Category Archives: Blogging

The Blogging Plateau

canstockphoto23123007Over the last year The Green Study blog has hit a plateau. There’s been very little growth in readership, commenting activity has been slow to middling, and I really haven’t improved as a writer. This is interesting to me. If it were a diet plateau, I’d have to make a few more changes to see progress on the scale. If it were a career plateau, I’d go back to school or attain some new certification. What do you do for a blogging plateau?

The first step in defining any problem, if it is one, is to know what you are trying to accomplish.

Reasons for Blogging

My blogging goals go through a regular review once or twice a year. Since writing blog posts takes time and is not financially rewarding, the intrinsic reasons need to be solid. Generally my reasons have been that blogging has kept me writing regularly for 5 years and I have connected with a group of interesting, smart, funny, and thoughtful people. That sounds nice and reasonable.

canstockphoto11177261If I were to really going to dig deeper, it would be that because I write in isolation, having outside, regular input on my writing soothes my insecurities and urges me forward. And frankly, too much time alone makes me super weird. Not in a kidnap-strangers-torture-cellar sort of way, but in a way that when I enter the world, everyone else seems like an alien and I engage awkwardly. Take me to your leader. Meep-meep. Engaging with others online seems to take the edge off, because writing me can do.

Metrics and Engagement

I used to be more aware of the numbers, the stats, the pings. At least the ones I understood. Whether it be a development issue or spam season, there have been several periods of time over the last 5 years when every new subscriber was a spammer. You lose interest pretty quickly in your numbers when they’re a tourist company trying to drum up hits or to sell you knock-off handbags.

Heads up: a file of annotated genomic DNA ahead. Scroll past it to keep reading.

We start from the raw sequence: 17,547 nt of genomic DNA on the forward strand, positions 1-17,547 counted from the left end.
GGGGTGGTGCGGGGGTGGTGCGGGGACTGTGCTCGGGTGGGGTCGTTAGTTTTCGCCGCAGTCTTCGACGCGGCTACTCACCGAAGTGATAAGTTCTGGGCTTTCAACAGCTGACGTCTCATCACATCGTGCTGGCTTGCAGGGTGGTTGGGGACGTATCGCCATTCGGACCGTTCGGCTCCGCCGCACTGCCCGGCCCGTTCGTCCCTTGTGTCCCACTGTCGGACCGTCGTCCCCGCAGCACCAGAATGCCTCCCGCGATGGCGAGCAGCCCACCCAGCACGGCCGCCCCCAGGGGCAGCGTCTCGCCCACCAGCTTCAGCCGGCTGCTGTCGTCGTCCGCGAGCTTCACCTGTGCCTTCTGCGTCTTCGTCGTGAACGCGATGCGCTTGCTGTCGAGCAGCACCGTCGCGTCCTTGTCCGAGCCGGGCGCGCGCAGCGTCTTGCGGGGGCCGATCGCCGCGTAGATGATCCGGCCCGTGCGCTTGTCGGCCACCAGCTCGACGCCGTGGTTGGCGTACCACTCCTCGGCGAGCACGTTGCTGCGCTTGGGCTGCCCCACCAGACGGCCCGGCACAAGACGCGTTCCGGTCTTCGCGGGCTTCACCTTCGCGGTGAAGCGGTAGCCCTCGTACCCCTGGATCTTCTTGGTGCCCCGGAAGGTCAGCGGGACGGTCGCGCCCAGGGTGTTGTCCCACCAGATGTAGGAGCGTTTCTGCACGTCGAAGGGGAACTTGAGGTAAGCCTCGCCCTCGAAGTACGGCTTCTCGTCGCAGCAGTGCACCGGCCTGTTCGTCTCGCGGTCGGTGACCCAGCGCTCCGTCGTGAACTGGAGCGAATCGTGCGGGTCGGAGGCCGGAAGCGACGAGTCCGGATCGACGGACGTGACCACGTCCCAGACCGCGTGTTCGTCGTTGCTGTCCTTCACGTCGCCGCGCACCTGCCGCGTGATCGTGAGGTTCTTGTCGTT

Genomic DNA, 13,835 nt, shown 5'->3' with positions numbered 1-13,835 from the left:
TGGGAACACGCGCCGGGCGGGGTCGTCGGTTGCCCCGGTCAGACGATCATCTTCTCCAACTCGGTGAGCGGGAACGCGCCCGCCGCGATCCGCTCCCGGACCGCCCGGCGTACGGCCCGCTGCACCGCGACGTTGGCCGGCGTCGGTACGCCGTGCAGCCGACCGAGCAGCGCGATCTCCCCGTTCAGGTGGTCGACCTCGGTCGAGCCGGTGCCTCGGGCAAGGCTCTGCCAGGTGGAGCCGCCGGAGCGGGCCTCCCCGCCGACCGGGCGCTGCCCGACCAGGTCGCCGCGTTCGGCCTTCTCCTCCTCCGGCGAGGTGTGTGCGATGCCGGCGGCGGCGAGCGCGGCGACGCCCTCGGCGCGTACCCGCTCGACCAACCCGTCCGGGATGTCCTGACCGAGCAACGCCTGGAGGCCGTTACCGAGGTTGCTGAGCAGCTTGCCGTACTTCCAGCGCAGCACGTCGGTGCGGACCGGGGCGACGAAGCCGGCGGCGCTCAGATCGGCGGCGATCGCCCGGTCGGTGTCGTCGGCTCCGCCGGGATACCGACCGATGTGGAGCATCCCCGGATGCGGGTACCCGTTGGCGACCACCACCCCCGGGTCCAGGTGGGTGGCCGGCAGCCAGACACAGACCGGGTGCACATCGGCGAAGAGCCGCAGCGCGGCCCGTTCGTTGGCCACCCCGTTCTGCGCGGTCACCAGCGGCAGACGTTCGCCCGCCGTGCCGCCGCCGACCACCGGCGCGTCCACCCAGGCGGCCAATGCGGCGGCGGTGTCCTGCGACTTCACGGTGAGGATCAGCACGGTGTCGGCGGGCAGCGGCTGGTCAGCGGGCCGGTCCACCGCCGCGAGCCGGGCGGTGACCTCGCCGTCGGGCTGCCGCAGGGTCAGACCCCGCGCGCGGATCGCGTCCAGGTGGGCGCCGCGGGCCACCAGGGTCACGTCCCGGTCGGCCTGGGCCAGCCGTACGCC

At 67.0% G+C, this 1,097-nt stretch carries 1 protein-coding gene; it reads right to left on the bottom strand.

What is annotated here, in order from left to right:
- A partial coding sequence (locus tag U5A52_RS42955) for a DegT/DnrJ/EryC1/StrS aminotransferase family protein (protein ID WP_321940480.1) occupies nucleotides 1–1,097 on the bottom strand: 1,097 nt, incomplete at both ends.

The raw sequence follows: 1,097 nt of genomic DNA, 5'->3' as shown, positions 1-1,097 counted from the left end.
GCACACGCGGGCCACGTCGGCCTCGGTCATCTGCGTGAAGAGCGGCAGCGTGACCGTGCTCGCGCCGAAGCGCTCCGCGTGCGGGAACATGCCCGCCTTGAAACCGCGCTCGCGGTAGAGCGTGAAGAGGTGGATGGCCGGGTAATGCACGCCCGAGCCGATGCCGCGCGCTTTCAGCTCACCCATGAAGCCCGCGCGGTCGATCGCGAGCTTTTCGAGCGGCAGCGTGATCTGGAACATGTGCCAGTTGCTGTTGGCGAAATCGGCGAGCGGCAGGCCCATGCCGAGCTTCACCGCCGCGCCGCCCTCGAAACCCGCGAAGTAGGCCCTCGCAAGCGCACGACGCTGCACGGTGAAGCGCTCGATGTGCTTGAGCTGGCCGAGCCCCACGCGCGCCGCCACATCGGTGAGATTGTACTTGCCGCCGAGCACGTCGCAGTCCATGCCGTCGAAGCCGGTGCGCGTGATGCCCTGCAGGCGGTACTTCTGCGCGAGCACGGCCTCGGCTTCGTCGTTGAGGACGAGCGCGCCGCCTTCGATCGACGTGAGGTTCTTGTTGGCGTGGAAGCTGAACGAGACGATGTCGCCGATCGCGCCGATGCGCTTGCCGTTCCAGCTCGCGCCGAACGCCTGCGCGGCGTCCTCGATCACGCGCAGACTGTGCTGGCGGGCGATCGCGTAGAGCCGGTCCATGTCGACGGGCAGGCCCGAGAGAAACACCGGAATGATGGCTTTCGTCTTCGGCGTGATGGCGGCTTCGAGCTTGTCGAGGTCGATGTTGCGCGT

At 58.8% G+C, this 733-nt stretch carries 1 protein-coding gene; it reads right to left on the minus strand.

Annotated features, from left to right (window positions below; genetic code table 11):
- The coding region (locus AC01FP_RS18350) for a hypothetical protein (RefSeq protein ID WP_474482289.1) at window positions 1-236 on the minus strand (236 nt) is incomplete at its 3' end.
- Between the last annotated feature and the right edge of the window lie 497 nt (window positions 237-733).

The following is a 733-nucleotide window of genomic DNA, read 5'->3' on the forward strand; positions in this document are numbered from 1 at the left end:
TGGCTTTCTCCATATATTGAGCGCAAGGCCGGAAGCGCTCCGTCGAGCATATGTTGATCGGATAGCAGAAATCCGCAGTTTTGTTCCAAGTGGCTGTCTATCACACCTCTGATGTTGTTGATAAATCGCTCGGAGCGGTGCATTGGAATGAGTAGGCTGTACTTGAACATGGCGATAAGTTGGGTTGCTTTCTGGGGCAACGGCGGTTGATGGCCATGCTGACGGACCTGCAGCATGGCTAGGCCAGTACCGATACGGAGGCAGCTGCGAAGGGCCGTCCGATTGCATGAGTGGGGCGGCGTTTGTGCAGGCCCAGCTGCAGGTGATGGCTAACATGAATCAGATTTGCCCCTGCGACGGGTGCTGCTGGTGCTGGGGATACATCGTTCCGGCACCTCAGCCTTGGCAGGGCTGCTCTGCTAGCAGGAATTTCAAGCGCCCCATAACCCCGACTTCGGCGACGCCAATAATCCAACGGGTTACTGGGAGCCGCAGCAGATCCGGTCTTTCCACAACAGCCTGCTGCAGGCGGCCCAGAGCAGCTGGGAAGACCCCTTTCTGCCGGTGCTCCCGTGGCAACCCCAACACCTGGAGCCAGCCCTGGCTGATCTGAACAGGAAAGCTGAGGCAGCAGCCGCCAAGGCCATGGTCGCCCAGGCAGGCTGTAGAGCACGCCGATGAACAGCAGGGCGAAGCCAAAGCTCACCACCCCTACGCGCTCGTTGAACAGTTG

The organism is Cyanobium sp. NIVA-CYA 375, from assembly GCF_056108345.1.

canstockphoto9986430My metrics tend to be engagement – the comment section. Two things changed over the last year on my blog. I stopped answering comments in a timely manner, sometimes missing them altogether because I forgot to return to them. Secondly, I wrote more political posts and decided to institute a comment policy. While I don’t think this necessarily had a deleterious effect, it did slow down the social aspect of engagement, by not engaging in real time and by suggesting that there would be some level of curating.

The goal was to be less distracted throughout my day. Stopping one task to engage in another or getting caught up in ruminations about someone’s comment could throw me off-track for a good hour. It hasn’t worked well. I’m still distracted by one thing or another and am coming to terms with the fact that those are hard habits to break.